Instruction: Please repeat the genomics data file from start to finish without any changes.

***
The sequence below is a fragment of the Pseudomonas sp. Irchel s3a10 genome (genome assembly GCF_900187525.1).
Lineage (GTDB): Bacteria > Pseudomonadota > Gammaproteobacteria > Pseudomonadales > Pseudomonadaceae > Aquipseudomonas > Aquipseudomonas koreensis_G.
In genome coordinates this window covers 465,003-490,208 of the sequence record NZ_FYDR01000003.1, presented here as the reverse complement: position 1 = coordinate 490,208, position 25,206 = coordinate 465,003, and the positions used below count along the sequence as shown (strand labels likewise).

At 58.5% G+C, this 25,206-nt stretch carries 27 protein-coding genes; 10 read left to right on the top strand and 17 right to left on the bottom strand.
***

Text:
The sequence below is a fragment of the Pseudomonas sp. Irchel s3a10 genome (genome assembly GCF_900187525.1).
Lineage (GTDB): Bacteria > Pseudomonadota > Gammaproteobacteria > Pseudomonadales > Pseudomonadaceae > Aquipseudomonas > Aquipseudomonas koreensis_G.
In genome coordinates this window covers 465,003-490,208 of the sequence record NZ_FYDR01000003.1, presented here as the reverse complement: position 1 = coordinate 490,208, position 25,206 = coordinate 465,003, and the positions used below count along the sequence as shown (strand labels likewise).

At 58.5% G+C, this 25,206-nt stretch carries 27 protein-coding genes; 10 read left to right on the top strand and 17 right to left on the bottom strand.